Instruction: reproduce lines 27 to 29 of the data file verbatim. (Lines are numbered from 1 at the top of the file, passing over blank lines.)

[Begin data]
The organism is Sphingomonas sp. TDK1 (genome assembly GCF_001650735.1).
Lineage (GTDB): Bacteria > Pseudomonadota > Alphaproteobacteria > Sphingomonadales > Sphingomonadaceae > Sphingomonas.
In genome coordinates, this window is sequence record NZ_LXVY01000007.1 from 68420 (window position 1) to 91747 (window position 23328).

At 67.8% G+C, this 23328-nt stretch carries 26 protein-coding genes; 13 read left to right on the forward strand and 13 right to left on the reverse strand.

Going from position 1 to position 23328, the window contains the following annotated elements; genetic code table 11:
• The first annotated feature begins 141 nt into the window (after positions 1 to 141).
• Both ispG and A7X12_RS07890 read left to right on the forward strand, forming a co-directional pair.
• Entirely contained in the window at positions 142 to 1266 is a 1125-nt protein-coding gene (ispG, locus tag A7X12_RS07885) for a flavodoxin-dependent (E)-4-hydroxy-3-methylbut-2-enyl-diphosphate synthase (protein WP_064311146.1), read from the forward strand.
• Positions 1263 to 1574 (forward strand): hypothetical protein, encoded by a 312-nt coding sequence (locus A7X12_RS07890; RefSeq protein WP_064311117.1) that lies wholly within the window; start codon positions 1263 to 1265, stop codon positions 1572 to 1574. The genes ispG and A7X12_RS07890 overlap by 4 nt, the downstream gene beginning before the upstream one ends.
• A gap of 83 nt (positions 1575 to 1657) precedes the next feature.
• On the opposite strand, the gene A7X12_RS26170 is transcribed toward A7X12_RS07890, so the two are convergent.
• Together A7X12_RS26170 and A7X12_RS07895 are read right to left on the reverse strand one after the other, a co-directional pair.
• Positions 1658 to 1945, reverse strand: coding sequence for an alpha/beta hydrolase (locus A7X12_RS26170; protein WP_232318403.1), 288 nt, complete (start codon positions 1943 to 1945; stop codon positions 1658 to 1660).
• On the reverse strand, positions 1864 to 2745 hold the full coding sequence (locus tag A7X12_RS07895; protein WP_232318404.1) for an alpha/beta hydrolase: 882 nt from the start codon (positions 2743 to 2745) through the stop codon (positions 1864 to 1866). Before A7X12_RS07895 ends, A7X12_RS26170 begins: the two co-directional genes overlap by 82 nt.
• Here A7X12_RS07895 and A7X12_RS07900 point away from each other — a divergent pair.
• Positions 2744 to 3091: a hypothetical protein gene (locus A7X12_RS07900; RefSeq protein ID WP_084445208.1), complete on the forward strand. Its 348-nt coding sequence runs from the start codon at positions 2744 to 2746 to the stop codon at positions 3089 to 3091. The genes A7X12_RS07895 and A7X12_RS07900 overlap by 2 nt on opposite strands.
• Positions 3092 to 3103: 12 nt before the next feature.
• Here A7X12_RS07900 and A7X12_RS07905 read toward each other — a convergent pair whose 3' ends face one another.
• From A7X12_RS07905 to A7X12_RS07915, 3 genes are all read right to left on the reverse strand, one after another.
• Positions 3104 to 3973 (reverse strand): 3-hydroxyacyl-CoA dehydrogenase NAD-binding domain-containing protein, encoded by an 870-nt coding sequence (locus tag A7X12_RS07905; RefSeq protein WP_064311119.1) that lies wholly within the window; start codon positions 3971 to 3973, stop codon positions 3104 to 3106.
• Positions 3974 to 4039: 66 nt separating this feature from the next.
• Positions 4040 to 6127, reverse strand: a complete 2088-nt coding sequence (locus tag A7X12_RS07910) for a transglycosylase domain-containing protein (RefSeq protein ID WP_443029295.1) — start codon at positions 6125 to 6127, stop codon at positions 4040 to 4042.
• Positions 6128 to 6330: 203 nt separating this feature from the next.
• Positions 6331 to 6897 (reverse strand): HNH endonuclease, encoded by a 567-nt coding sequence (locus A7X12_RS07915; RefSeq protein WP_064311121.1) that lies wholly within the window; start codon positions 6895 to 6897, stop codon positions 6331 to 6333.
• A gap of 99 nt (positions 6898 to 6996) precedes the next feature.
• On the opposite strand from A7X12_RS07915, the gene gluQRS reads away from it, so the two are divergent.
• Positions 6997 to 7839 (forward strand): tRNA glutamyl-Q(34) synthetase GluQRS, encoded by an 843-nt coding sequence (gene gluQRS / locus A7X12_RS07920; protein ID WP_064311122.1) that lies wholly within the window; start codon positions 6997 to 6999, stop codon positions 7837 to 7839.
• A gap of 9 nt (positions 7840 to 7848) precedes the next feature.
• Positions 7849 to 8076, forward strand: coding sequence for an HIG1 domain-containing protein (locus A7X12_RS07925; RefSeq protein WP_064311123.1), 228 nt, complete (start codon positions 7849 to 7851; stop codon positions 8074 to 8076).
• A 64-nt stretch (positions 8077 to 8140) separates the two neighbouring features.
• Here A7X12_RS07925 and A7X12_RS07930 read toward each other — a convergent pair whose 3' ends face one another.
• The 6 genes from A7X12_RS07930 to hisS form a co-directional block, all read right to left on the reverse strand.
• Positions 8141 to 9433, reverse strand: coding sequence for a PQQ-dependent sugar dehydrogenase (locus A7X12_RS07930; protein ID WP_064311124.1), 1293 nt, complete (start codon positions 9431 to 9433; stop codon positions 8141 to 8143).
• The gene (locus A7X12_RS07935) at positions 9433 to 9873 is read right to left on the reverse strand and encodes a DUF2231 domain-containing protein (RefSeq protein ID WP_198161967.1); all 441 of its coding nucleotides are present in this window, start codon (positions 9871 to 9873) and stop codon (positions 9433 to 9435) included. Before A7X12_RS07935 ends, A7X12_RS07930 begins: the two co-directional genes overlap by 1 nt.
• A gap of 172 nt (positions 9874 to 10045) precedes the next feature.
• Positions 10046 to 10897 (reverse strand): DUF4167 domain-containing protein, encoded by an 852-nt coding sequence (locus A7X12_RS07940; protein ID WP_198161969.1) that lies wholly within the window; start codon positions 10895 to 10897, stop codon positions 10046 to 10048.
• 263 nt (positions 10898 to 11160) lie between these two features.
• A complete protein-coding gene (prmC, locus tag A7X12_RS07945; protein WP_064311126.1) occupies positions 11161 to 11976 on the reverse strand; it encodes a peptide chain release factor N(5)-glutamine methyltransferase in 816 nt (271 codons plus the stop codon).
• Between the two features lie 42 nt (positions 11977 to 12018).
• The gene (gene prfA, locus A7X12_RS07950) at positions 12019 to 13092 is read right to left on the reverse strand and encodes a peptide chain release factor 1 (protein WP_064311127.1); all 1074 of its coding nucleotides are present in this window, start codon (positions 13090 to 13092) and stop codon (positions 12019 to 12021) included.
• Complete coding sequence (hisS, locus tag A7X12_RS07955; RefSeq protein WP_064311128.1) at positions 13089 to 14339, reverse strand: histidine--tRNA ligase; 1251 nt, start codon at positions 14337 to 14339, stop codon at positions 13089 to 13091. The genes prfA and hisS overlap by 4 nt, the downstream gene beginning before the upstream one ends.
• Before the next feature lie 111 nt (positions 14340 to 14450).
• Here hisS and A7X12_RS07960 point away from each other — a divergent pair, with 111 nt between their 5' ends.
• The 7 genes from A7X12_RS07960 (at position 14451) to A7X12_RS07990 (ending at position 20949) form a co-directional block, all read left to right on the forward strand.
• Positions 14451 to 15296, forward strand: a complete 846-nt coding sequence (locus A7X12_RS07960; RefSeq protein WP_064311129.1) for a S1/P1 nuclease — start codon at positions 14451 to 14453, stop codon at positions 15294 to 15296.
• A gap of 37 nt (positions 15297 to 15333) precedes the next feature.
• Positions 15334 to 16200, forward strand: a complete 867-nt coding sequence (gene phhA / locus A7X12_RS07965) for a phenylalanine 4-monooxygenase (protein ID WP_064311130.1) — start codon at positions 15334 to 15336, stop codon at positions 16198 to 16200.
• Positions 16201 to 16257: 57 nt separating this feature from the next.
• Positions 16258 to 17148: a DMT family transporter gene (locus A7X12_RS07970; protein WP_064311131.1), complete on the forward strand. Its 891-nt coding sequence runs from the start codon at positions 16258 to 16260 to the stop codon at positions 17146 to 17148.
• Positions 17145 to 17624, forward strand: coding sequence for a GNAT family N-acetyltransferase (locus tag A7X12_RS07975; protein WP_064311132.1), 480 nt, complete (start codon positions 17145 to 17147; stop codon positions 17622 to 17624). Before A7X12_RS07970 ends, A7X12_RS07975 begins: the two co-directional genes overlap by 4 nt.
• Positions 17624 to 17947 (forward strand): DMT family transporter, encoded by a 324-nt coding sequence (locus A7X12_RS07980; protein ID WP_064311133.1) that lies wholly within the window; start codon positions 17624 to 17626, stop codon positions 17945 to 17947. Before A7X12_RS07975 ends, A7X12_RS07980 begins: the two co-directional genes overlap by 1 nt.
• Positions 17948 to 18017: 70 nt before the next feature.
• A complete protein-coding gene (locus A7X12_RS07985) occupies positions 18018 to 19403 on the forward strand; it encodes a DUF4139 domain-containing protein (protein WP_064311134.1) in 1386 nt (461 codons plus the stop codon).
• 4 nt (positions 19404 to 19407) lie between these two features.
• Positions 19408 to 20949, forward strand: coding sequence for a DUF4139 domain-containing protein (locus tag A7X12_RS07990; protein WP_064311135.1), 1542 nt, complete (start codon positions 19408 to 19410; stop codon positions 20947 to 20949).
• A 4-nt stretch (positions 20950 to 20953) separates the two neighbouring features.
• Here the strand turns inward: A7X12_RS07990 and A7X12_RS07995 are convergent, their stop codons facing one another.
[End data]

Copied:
• Positions 6997 to 7839 (forward strand): tRNA glutamyl-Q(34) synthetase GluQRS, encoded by an 843-nt coding sequence (gene gluQRS / locus A7X12_RS07920; protein ID WP_064311122.1) that lies wholly within the window; start codon positions 6997 to 6999, stop codon positions 7837 to 7839.
• A gap of 9 nt (positions 7840 to 7848) precedes the next feature.
• Positions 7849 to 8076, forward strand: coding sequence for an HIG1 domain-containing protein (locus A7X12_RS07925; RefSeq protein WP_064311123.1), 228 nt, complete (start codon positions 7849 to 7851; stop codon positions 8074 to 8076).